Performing under pressure in the museum of broken objects. 27x20x3 inches Museum glass, broken terracotta horse and wooden stand/ 2018
Photo credits- Anil Rane


One can immediately identify a ‘wrong’ note in an orchestra/piece of music between all the ‘right’ notes. The rightly played notations create a symphony whilst the wrong one creates a sound. The wrongness of the note is subjective to the orchestrated composition (which underlines its ‘wrongness’). The note in itself is a sound; a sound if heard in solitude, would connect to the listener. But, is the listener even listening? This question is as true as ‘is the music really being played?’ We all live in a vacuum of pretentions where giving and receiving have become mere actions. The stage of thoughtlessness is not a spiritual sign of the mind, but rather the virtual blindness covering the healthy eye.

The talk will reflect upon the internal forces that are creating a subtle shift in the mannerisms of working, the age-old debate between the artist, artisan and the designer. It will also try and understand the ‘market’ economics that work on these classifications, the un- necessity of becoming the protagonist and how humbleness cannot be mistaken as withdrawal.

About the Talk

Time/Date: 19:00-20:30 2018.7.10.Tue
Venue: Ningenkan room NA207, Kyoto University of Art and Design
Admission: Free (Booking required)
Seating Capacity: 100
*English>Japanese consecutive translation available

Organized by: Kyoto University of Art and Design, Graduate School of Art and Design Studies / Higashiyama Artists Placement Service(HAPS)

About the Speaker

Shreyas Karle is the Co-Director of CONA Foundation- a non-profit space in North Bombay. He holds a degree in Fine Arts by the L.S. Raheja School of Art, Bandra, a post-graduation in Indian Aesthetics by the University of Mumbai, and a Masters in Visual Arts by the Maharaja Sayajirao University, Baroda.
He has been the Director of Sandarbh, a site-specific residency program in rural part of North India. He was part of the Aichi Triennial, Rainbow Caravan in 2016, was invited to participate in the New Museum Biennial, Surround Audience in New York (2015) and was part of the first edition of the Kochi Muziris Biennial in India (2012). He has a few solo shows to his credit including Unnecessary alcove at Project88, Bombay (2018).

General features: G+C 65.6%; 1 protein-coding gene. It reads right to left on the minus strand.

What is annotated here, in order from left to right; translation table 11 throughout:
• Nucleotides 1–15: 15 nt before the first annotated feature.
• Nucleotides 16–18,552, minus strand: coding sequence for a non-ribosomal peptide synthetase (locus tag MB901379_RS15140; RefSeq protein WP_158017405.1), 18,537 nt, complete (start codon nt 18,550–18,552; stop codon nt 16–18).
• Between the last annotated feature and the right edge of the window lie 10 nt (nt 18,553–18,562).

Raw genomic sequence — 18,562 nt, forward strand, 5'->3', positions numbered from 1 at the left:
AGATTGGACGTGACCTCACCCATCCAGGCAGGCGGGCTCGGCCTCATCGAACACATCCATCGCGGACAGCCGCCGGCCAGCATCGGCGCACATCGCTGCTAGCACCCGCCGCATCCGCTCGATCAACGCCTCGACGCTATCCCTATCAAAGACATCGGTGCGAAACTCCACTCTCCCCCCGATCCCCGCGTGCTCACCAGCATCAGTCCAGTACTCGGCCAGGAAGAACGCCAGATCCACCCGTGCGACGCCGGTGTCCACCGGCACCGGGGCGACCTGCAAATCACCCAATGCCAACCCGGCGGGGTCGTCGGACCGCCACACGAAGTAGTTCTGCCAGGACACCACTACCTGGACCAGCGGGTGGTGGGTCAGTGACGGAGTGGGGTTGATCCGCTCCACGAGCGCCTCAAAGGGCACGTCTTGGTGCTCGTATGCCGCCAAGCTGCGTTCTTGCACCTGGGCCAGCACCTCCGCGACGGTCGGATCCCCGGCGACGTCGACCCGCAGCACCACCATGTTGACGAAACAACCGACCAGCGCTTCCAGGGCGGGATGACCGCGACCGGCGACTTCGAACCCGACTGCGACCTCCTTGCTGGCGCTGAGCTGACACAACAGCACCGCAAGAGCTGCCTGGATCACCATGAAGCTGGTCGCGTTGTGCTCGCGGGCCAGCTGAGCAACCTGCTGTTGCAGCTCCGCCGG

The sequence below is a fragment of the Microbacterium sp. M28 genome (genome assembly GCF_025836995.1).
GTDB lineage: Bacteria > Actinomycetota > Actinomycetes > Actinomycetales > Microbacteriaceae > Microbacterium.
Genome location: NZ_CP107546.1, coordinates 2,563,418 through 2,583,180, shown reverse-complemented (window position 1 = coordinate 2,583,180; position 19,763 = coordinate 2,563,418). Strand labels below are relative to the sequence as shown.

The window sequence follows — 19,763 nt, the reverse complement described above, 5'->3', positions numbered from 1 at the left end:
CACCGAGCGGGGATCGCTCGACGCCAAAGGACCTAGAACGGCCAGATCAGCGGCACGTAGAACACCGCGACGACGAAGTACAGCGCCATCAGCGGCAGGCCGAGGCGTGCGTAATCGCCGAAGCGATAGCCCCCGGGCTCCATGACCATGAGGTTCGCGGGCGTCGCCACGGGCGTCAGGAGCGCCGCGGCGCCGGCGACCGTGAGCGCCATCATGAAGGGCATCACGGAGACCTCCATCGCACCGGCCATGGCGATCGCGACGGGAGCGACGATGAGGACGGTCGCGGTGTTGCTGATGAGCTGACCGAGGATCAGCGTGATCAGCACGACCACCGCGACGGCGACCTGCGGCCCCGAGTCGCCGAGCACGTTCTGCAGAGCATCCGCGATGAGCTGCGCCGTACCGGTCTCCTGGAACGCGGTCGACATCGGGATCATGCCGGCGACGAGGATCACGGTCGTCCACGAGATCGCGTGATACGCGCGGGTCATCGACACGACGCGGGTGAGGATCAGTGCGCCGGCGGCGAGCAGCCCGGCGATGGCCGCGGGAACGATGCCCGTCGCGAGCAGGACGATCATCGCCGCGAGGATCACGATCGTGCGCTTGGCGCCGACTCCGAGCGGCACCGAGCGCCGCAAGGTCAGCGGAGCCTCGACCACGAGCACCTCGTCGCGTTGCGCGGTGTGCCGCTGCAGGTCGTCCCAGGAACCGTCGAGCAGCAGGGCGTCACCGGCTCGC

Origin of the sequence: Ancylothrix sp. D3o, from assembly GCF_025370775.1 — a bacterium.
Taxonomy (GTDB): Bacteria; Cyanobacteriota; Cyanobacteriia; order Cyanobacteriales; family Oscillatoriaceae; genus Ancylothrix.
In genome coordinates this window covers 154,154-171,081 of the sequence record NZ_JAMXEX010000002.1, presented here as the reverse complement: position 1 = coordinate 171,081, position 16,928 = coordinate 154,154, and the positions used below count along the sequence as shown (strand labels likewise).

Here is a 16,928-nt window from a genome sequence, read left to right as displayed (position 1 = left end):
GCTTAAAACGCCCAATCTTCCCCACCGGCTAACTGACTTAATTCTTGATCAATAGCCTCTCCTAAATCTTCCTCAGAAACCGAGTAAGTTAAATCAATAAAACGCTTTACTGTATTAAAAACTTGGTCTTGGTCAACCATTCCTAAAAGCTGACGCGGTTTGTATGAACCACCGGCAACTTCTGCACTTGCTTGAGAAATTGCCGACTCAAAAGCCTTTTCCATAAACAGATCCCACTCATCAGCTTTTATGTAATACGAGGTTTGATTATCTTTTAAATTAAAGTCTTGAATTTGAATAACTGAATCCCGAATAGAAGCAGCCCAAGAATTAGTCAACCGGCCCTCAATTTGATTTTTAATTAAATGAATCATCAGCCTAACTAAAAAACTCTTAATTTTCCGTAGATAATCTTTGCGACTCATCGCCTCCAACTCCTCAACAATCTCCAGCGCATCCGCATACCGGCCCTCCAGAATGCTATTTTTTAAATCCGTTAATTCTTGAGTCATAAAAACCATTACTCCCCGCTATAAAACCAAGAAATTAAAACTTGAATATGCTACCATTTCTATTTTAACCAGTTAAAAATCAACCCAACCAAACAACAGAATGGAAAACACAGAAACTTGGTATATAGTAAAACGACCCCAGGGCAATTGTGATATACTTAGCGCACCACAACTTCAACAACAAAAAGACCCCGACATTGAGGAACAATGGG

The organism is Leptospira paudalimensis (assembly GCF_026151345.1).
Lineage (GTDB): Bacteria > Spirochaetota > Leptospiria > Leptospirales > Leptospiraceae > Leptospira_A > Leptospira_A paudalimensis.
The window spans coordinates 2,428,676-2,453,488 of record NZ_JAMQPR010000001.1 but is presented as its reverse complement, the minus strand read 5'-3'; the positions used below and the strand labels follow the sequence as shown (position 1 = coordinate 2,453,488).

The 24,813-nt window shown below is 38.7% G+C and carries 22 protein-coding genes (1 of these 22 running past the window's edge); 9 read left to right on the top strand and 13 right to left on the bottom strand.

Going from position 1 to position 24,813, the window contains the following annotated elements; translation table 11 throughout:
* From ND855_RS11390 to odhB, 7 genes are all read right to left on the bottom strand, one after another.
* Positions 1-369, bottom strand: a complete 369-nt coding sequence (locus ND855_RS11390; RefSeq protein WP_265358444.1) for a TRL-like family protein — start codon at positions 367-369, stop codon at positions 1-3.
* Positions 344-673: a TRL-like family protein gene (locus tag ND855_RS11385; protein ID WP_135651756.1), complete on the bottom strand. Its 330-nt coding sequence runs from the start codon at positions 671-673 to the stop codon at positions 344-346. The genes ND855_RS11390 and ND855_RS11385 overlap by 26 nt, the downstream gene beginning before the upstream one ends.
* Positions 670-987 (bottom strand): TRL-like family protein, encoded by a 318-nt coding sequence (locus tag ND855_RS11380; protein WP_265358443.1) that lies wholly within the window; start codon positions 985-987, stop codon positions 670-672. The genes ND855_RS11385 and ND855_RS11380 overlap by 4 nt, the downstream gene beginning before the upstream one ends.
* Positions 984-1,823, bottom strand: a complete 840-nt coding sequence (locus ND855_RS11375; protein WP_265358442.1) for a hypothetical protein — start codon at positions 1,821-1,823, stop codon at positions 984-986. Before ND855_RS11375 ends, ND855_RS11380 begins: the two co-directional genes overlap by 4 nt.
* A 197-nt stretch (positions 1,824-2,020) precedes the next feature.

Booking & Inquiries

For Booking and Inquiries:
*Please send 1.Name, 2.Number of participants, 3.Phone number or email address, 4.Occupation (for student, please note the school name./for KUAD student, add the student ID)


Connecting Kyoto and the World through Contemporary Art

The environment surrounding contemporary art has become vastly more complex over the past few decades. Faced with this situation, it is no easy task for artists to find a way to be active at a global level. Naturally, it is virtually impossible to get a firm grasp on the art scenes that are being produced concurrently all over the world. In particular, in neighboring Asian countries that are seeing rapid economic growth and modernization, there are more opportunities than ever before to show one’s work, taking into account the new art museums and art fairs that are being established, and the flourishing numbers of international exhibitions. Although global attention focused on this region has increased, the situation is quite different in Japan, where there is a general sense that the work of developing art-related institutions has been finished. However, it is precisely this state of affairs that has led to a renewed questioning of how global networks are constructed, a reconsideration of how institutionalization works, and the role of artists in society.
In Kyoto, art schools produce a large number of new artists each year. But what kinds of connections might one discover today between this center of traditional Japanese culture and the world of contemporary art that has grown ever more complex in this way? “Global Art Talk,” presented by HAPS and Kyoto University of Art and Design, is a program where internationally active artists, curators, collectors, researchers, and gallerists, among others, are invited, and, through a series of dialogues, strives to provide a global perspective as well as deepen understanding. (Until last year it ran under the title of “ULTRA x HAPS.”)

The “GLOBAL ART TALK” is part of the Resident Curator Program of the Higashiyama Artist Placement Service (HAPS), which seeks to provide support to young emerging artists.

The Kyoto University of Art and Design is dedicated to establishing an institution that will foster artists from Kyoto who aim to work in the contemporary art world at a global level.


 The vertical side of the horizontal
67x31x1 inch Found sand-stone with vertical cuts/ 2018 Photo credits- Anil Rane